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Crossroads GPS ad attacking Udall glosses over Castle Rock woman’s Obamacare story

Richelle McKim of Castle Rock appears in a new TV ad from Crossroads GPS blaming Obamacare for her having to "go back to work." Her own LinkedIn profile shows that she has worked continuously since 2008.

Richelle McKim of Castle Rock appears in a new TV ad from Crossroads GPS blaming Obamacare for her having to "go back to work." Her own LinkedIn profile shows that she has worked continuously since 2008.

DENVER — A new TV ad from Crossroads GPS features a Castle Rock mom criticizing Democratic Sen. Mark Udall for voting for the Affordable Care Act — not a surprising mouthpiece in a race that will likely come down to suburban women.

But the woman in the ad, Richelle McKim, is actually an employee of an energy company that is among the biggest donors to Udall’s opponent; and her story, which seemingly contradicts information on her publicly available LinkedIn profile, is at least more complicated than the 30-second version hitting Colorado’s airwaves starting Thursday.

In the new spot, titled “Richelle”, McKim is sitting at her kitchen table with a cup of coffee talking about how “policies coming out of Washington really do affect us here at home.”

She describes her husband’s decision to start his own business

“We knew we needed to find healthcare,” McKim said. “Because we were a single income family, we couldn’t afford our plan.”

On the screen, text appears that reads: “Richelle had to go back to work.”

McKim’s own LinkedIn profile shows that she has worked constantly since July 2008 — four months before President Obama was elected.

From July 2008 to May 2010, she worked as an office manager for Mission Basement Company, her husband’s company, out of the family’s home in Castle Rock.

Since 2010, she has worked in Colorado’s oil and gas industry: she served as assistant to the GM of Wattenberg Anadarko Petroleum from May 2010 to August 2013; since then, she’s been employed as an engineering technologist by Noble Energy, where she works currently.

Reached by phone Thursday afternoon at her office, McKim explained that she went back to work in 2010 because it was too tough making ends meet on her husband’s income.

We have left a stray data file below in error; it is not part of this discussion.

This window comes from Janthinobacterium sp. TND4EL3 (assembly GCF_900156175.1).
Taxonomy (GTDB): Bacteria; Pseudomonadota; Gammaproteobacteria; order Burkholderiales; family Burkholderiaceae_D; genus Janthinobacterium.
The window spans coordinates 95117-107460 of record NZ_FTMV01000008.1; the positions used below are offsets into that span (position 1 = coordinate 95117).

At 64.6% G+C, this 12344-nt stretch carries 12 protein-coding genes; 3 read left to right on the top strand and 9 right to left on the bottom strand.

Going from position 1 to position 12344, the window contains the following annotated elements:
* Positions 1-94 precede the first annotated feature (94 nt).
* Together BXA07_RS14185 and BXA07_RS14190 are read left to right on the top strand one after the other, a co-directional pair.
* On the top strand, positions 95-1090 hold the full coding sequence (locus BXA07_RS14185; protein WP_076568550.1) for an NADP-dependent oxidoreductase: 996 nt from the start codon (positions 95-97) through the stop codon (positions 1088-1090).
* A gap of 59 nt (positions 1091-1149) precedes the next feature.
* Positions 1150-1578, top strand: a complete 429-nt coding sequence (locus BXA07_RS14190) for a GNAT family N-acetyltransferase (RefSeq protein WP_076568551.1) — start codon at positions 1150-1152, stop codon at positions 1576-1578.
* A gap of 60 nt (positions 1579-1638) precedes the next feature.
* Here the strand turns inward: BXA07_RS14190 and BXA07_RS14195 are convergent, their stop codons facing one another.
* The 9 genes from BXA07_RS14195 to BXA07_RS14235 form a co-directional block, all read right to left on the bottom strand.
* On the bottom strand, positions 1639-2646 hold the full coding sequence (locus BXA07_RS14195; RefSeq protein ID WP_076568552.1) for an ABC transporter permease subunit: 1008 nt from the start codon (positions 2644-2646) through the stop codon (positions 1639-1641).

“It wasn’t the Affordable Care Act,” she said. “It was just a financial burden, having a single income for so long.”

When she was working from home, McKim and her young children were covered under her health insurance plan and her husband went without insurance. Adding him to the plan would have cost the family an extra $800 a month because he’d been treated for high blood pressure.

“He had no insurance and that was a very good thing for us,” she said. “We were able to choose if we wanted health insurance or not.”

The Affordable Care Act, which now lowers costs for people with preexisting conditions like high blood pressure, mandated that all individuals get health insurance by the end of last year.

“It’s alarming that when we have illegals here, they can still choose if they want health care, but we as citizens no longer have that choice,” McKim said.

McKim’s husband is now covered under her employee plan offered by Noble, which offers medical, dental and prescription insurance plans to its employees; Anadarko, her previous employer, also offers medical plans.

“I went back to work to get benefits,” she said.

Anadarko Petroleum is currently the biggest contributor to GOP Congressman Cory Gardner’s campaign to unseat Udall, having given $57,550 through the company’s political action committee, according to the Center for Responsive Politics.

Noble Energy has given Gardner’s campaign $36,000 to date.

McKim said she was connected with Crossroads GPS through “a friend of a friend” and that she’s pleased with the ad’s portrayal.

“I think it captured the heart of my message, which is that entrepreneurship is a risk and when you’re imposing overreaching policies that mandate people have to buy things they can’t afford, it takes that away,” she said.